Judith Curry has written a report for the Global Warming Policy Foundation called Climate Models for the layman. As you can imagine, the key conclusions is that climate models are not fit for the purpose of justifying political policies to fundamentally alter world social, economic and energy systems. I thought I would comment on the key points.
- GCMs have not been subject to the rigorous verification and validation that is
the norm for engineering and regulatory science.
Well, yes, this is probably true. However, it’s primarily because we only have one planet and haven’t yet invented a time machine. We can’t run additional planetary-scale experiments and we can’t go back in time to collect more data from the past.
- There are valid concerns about a fundamental lack of predictability in the complex
nonlinear climate system.
This appears to relate to the fact that the system is non-linear and, hence, chaotic. Well, that it is chaotic does not mean that it can vary wildly; it’s still largely constrained by energy balance. It will tend towards a state in which the energy coming in, matches the energy going out. This is set by the amount of energy from the Sun, the amount reflected, and the composition of the atmosphere. It doesn’t have to exactly match this state, but given the heat capacity of the various parts of the system, it is largely constrained to remain fairly close to this state. Also, for the kind of changes we might expect in the coming decades, the response is expected to be roughly linear. This doesn’t mean that something unexpected can’t happen, simply that it is unlikely. Also, that some non-linearity might trigger some kind of unexpected, and substantial, change doesn’t somehow reduce the risks.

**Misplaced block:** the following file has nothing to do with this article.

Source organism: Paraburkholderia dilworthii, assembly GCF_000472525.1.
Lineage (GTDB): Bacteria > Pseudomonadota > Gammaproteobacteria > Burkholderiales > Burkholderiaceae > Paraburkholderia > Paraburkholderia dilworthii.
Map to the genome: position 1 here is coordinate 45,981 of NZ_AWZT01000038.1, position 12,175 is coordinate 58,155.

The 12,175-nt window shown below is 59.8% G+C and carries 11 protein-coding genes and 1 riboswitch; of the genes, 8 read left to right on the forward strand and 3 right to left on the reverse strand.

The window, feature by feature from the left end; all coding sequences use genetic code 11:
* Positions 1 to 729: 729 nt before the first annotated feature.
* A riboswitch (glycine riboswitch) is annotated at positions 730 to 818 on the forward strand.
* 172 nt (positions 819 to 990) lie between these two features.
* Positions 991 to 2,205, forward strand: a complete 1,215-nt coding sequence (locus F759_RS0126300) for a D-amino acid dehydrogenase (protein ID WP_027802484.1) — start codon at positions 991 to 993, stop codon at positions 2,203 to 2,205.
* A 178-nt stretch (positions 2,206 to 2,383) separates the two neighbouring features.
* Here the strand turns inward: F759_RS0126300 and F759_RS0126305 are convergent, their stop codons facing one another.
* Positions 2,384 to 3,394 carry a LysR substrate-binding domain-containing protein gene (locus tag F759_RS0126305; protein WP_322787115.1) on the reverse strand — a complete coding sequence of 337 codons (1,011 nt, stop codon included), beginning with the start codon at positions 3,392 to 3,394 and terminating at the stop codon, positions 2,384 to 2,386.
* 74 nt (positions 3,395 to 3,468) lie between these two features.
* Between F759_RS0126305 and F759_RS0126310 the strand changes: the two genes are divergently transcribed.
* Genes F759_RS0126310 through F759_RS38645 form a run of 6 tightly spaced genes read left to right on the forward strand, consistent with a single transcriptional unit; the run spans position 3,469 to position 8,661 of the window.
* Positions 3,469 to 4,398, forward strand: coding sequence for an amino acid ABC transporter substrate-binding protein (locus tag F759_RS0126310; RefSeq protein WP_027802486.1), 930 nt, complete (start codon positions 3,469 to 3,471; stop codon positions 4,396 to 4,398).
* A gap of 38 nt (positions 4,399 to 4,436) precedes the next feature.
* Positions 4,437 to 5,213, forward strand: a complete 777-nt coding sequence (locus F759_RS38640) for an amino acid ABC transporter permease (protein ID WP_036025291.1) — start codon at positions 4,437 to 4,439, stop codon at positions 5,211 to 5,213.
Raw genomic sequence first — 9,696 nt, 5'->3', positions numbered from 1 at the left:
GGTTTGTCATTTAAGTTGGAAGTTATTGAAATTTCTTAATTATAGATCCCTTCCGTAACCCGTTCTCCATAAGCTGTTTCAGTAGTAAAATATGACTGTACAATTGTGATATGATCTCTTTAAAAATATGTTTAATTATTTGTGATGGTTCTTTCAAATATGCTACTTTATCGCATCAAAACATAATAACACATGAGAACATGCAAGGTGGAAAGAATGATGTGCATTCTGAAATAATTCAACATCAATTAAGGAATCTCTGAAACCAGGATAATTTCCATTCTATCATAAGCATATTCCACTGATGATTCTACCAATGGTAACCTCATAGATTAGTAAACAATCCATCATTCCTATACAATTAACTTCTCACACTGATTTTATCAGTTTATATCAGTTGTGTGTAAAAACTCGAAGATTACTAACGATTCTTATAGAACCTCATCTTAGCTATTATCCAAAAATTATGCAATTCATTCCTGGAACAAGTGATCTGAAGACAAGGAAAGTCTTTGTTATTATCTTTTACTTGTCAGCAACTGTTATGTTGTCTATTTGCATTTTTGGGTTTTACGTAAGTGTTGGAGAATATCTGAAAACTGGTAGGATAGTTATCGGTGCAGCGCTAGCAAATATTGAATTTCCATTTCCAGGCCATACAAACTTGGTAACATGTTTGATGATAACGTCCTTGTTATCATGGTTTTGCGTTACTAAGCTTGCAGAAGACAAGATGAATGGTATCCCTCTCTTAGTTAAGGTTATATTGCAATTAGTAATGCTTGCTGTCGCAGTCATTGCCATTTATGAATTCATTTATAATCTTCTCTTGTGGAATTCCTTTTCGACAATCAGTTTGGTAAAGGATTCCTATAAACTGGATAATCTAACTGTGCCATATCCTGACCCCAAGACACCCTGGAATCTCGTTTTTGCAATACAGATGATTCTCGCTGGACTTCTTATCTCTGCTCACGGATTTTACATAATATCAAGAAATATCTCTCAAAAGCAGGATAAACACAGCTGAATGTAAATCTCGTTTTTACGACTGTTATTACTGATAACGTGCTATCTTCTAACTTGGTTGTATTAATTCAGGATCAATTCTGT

- There are numerous arguments supporting the conclusion that climate models
are not fit for the purpose of identifying with high confidence the proportion
of the 20th century warming that was human-caused as opposed to natural.
This seems like a strawman argument. There isn’t really a claim that climate models can identify with high confidence the proportion of the 20th century warming that was human-caused as opposed to natural. However, they can be used to estimate attribution, and the conclusion is that it is extremely likely that more than half of the observed increase in global average surface temperature from 1951 to 2010 was caused by the anthropogenic increase in greenhouse gas concentrations and other anthropogenic forcings together (e.g., here ). Additionally, the best estimate of the human-induced contribution to warming is similar to the observed warming over this period (e.g., here ). One reason for this is that it is very difficult to construct a physically plausible, and consistent, scenario under which more than 50% of the warming is not anthropogenic.
- There is growing evidence that climate models predict too much warming from
increased atmospheric carbon dioxide.
This is mainly based on results from energy balance models. I think these are very interesting calculations, but they don’t rule out – with high confidence – equilibrium climate sensitivity values above 3K, and there are reasons to be somewhat cautious about these energy balance results. There are also indications that we can reconcile these estimates with estimates from climate models.